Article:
The Molino

A Memoir

Melani Martinez (Author)
Hardcover ($26.95), Ebook ($26.95) Buy
Set in one of Tucson’s first tamal and tortilla factories, The Molino is a hybrid memoir that reckons with one family’s loss of home, food, and faith.

Weaving together history, culture, and Mexican food traditions, Melani Martinez shares the story of her family’s life and work in the heart of their downtown eatery, El Rapido. Opened by Martinez’s great-grandfather, Aurelio Perez, in 1933, El Rapido served tamales and burritos to residents and visitors to Tucson’s historic Barrio Presidio for nearly seventy years. For the family, the factory that bound them together was known for the giant corn grinder churning behind the scenes—the molino. With clear eyes and warm humor, Martinez documents the work required to prepare food for others, and explores the heartbreaking aftermath of gentrification that forces the multigenerational family business to close its doors.

The Molino is also Martinez’s personal story—that of a young Tucsonense coming of age in the 1980s and ’90s. As a young woman she rejects the work in her father’s popular kitchen, but when the business closes, her world shifts and the family disbands. When she finds her way back home, the tortillería’s iconic mural provides a gateway into history and ruin, ancestry and sacrifice, industrial myth and artistic incarnation—revealing a sacred presence still alive in Tucson.

A must-read for foodies, history lovers, and anyone searching for spiritual truth in the desert, this is a story of belonging and transformation in the borderlands. 
 

“Melani ‘Mele’ Martinez provides an in-depth look into the daily workings of El Rapido, a once-celebrated Tucson restaurant known for making the best tamales. Through heartfelt essays and pensamientos, Martinez’s portrayal of how it took a village to sustain the molino, which, in turn, nourished the community, is both captivating and enlightening. I highly recommend this informative and beautifully written book.”Lydia R. Otero, author of In the Shadows of the Freeway: Growing Up Brown and Queer

“Melani Martinez’s sumptuous words sizzled in my gut! The Molino is a feast, a gripping story about food, family, and ghosts that doubles as a microhistory of downtown Tucson. Martinez’s lyrical prose will keep you coming back to taste—and learn—more and more.”Daniel José Camacho, writer and former editor at Fortress Press and Sojourners 

“A powerful, visceral, and sometimes bitter and humorous memoir of heritage, identity, assimilation, and loss through gentrification.”—Patricia Preciado Martin, author of El Milagro and Other Stories

“Melani Martinez’s poetic vignettes about life inside her father’s molino business are so palpable, you can almost feel the volcanic stone. But what really captivates is her gentle rumination on what it means to be home, the forces that shape us, and the ghostly memories that we can’t shake, no matter how hard we try.”Lesley Téllez, author of Eat Mexico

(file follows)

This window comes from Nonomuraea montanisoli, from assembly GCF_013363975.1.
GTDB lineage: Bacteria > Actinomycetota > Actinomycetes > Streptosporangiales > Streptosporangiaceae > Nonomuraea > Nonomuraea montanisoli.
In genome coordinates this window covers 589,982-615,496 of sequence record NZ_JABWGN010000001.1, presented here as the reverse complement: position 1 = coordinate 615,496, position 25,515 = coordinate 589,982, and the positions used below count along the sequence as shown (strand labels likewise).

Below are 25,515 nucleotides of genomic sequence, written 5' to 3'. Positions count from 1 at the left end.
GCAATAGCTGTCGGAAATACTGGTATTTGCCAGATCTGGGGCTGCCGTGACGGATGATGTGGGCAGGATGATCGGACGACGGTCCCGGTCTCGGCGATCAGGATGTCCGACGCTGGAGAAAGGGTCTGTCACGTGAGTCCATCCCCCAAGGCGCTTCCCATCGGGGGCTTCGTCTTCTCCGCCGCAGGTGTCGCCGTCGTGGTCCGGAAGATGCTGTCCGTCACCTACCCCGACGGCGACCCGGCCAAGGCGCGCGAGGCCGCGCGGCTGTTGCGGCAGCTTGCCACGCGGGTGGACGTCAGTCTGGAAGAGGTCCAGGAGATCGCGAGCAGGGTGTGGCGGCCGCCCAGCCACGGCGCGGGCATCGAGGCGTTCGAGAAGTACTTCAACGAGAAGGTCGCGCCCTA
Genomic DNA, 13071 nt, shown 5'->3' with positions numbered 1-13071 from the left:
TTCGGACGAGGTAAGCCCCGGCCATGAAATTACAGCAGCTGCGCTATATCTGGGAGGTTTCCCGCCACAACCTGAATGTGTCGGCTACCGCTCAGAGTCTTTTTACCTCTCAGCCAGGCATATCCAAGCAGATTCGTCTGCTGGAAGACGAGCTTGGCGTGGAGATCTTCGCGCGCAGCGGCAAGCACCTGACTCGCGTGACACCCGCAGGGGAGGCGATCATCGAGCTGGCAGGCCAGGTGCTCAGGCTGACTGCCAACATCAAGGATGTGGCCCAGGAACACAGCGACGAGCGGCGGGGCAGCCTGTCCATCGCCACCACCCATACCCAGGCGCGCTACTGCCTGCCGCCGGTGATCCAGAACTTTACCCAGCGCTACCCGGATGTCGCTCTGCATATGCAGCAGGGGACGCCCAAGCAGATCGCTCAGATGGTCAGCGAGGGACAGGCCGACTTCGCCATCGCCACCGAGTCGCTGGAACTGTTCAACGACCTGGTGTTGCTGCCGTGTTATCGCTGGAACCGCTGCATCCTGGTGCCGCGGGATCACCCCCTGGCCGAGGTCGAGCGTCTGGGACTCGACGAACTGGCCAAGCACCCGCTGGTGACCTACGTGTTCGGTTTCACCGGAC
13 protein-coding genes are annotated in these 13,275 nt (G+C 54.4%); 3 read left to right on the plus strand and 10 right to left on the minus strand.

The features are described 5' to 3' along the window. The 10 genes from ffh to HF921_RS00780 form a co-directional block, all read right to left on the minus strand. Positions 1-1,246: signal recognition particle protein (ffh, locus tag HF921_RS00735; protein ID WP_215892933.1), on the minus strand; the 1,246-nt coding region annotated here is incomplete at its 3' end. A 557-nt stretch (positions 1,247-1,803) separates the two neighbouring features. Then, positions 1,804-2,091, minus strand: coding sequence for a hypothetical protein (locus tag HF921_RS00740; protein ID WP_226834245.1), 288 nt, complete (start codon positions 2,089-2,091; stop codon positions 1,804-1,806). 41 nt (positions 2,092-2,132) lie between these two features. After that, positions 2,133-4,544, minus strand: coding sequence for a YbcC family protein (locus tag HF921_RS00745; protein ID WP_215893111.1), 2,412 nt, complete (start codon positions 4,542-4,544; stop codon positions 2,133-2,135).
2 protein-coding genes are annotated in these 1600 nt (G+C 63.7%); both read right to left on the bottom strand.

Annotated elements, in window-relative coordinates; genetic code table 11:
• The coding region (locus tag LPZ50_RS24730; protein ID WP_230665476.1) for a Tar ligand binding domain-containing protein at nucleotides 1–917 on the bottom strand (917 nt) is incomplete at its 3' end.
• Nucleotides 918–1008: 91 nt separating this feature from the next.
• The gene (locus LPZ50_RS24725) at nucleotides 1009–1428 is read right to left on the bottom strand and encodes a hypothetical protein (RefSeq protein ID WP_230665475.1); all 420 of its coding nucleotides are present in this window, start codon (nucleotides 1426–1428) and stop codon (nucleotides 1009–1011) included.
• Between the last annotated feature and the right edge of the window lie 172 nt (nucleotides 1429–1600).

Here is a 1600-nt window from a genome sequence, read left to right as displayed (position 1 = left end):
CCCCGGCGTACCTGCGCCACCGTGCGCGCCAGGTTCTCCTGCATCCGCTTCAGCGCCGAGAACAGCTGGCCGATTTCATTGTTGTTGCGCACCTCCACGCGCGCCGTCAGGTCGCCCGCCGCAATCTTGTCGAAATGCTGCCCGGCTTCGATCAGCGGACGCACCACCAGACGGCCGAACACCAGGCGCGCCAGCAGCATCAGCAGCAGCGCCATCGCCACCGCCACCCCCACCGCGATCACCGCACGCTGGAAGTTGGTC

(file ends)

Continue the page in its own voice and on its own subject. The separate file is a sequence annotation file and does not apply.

“Martinez’s words provide a sensorial history and a vivid portal into Tucson’s Mexican past and present. The desert imagery and the warmth and grit of the kitchen shape every page. These precious and intimate family stories beautifully capture the memories and imagination of a Tucson daughter.”—Michelle Téllez, author of Border Women and the Community of Maclovio Rojas
 
“Astonishingly gorgeous and one of the best books I’ve read in a long time. Melani Martinez combines storytelling and lyricism with such power and precision, The Molino becomes an urgent page-turner, a work that transforms haunt, loss, and elegy into the wisdom of the seer, the self-proclaimed knowledge of being, and of having been, a tamaléro’s daughter. This is as much a familial history as it is of neighborhoods in downtown Tucson, where poverty and gentrification intersect to reveal that grinding labor can never overcome the consuming demands of inexhaustible hunger, where sacrifice and luck buy little against death and sorrow, where house and home are lost to social factories that erase thought, dreams, and the possibility of sleep—but where the telling results in the triumph of the teller who, in love, raises her own true spirit while laying phantoms to rest.”—Gina Franco, author of The Accidental

“Step into the enchanted world of Martinez’s evocative prose and poetry, where the aroma of freshly made tamales spins a tale of love and a familial legacy within Tucson’s El Presidio neighborhood. Martinez intricately crafts a vibrant portrayal of a family deeply entrenched in tradition, their lives interwoven with the vibrant tapestry of Barrio Menlo’s streets. Martinez’s book has a level of intimacy previously unavailable to others, yet she delivers an unfiltered view into familial history, capturing ‘remembering as an anchor in an ocean,’ from Nana’s whispered tales to Tata’s enduring presence. These haunting vignettes shape a moving coming-of-age story, guiding a young Mexican woman on a journey of self-discovery that honors the heartfelt communion of shared feasts and the resilience of family bonds.”—Diana Marie Delgado, editor of Like a Hammer Across the Page: Poets Writing Against Mass Incarceration

The Molino
272 Pages 5.5 x 8.5 x 0
Published: September 2024Hardcover ISBN: 9780816552610
Published: September 2024Ebook ISBN: 9780816552627

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